Calcium for dogs should be considered under circumstances such as when you are feeding your dog a homemade diet or if otherwise recommended by your vet. Certain life stages may call for additional calcium including puppyhood, pregnancy and late adulthood. Calcium for dogs is essential for bone and muscle health and other important bodily functions. Dog calcium requirements differ by dog and are based on the phosphorus to calcium ratio.
What is calcium for dogs?
Calcium is a mineral that is vital for a healthy dog. Calcium in a dog’s diet will support bone, teeth and muscle health and prevent osteoporosis and other diseases. Calcium helps with heart function, nerve transmission and hormone secretion. Calcium is absorbed into a dog’s body via Vitamin D3 and so this vitamin is also equally as essential. Calcium for dogs is one of the prime considerations when feeding a raw or homemade diet.
Calcium deficiency dogs symptoms
Whether you make your own dog food, plan on doing so or feed your dog outside of the packaged food industry, you’ll need to make sure your dog is getting enough calcium. Symptoms of calcium deficiency in dogs includes lethargy, lack of appetite, muscle twitching and restlessness. Calcium is stored in bones and teeth and so if your dog is calcium deficient, their body’s calcium supply will diminish first, leading to brittle teeth and bones (rickets). If you suspect your dog has a calcium deficiency, you should consult your vet as soon as possible.
What are dog calcium requirements?
The amount of calcium a dog requires depends on the ratio of calcium to phosphorus in their diet. Commercialized dog food will provide the daily calcium requirement. For homemade diets, the meat and poultry we feed our dogs is high in phosphorus and so calcium needs to be supplemented in. Just as important as if your dog is getting enough calcium is how your dog is getting calcium. You can buy calcium supplements in the form of calcium carbonate or calcium citrate. Commercialized dog food usually includes calcium in the form of dicalcium phosphate, which has been suspected to cause kidney stones and disease. As with most things, it’s best to get necessary nutrition from whole and properly prepared foods.
What foods can you give your dog that are rich in calcium?
Dairy such as yogurt and cheese can be given to your dog for a calcium boost. However, dairy should not be relied on for calcium because it can be hard on your dog’s digestive system. Yogurt is specifically good for including probiotics; just make sure it is minimally sweetened and contains no artificial sweeteners, colors or flavors. When supplementing calcium into a home prepared diet, use an all-natural supplement powder or make your own by grinding meat bones or making eggshell powder. Other foods rich in calcium that are safe to feed your dog include:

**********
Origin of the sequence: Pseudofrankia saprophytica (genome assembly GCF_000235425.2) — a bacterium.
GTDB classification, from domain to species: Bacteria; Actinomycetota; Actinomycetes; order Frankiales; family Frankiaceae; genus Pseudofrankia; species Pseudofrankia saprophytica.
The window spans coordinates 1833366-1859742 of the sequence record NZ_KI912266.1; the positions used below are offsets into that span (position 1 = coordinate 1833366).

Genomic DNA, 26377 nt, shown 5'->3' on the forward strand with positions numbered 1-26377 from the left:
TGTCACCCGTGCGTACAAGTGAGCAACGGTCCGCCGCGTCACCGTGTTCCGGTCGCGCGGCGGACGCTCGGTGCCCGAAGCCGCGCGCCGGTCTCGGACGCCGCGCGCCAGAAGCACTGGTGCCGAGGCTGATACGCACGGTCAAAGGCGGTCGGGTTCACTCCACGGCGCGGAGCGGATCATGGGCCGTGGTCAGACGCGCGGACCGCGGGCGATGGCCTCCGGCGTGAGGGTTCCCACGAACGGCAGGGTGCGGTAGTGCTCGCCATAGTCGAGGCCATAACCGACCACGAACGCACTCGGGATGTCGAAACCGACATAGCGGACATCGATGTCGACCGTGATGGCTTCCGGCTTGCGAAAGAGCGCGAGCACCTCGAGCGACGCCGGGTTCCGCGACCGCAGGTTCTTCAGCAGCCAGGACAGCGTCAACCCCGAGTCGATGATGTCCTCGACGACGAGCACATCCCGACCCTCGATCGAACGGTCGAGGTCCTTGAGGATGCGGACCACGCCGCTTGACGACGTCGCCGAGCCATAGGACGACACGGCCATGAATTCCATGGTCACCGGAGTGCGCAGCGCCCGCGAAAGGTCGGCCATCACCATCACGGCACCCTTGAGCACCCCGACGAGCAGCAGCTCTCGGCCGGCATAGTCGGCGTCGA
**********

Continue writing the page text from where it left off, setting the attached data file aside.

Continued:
- Fish - salmon, tuna, trout, sardines
- Vegetables - spinach, broccoli, sweet potatoes
Does your dog’s diet have enough calcium?
You’ll want to take stock of your dog’s diet to ensure they are getting enough calcium. It’s always a good idea to know what your dog is eating on the daily by reading the ingredients list and knowing how to choose good dog food. Packaged dog food will have nutrition information listed on the label including vitamin and mineral contents such as calcium and should meet the minimum recommended for dog health. You will mainly be concerned with if your dog’s diet has enough calcium if you don’t adhere to strictly feeding your dog commercialized food or you create your dog’s diet menu.
Calcium for dogs dosage
Calcium for dogs dosage depends on both the size of the dog and their life stage, but is primarily determined by the phosphorus to calcium ratio in your dog’s diet. Make sure to do your research regarding the type of diet you’re feeding your dog, adhere to instructions on supplement labels and consult your vet for dosage advice. For basic homemade diets, it’s usually sufficient to add a couple teaspoons of egg or bone powder to a meat-heavy meal.
Proper dosage of calcium for dogs is important because excess calcium can cause deficiencies and disorders. If find yourself needing to administer calcium to your dog, you should do so under the supervision of your vet.
Disclaimer: These statements have not been evaluated by the U.S. Food and Drug Administration. These products are not intended to diagnose, treat, cure, or prevent any disease. Information contained or made available through the ColoradoDog website is not intended to constitute or substitute for legal advice or veterinary advice.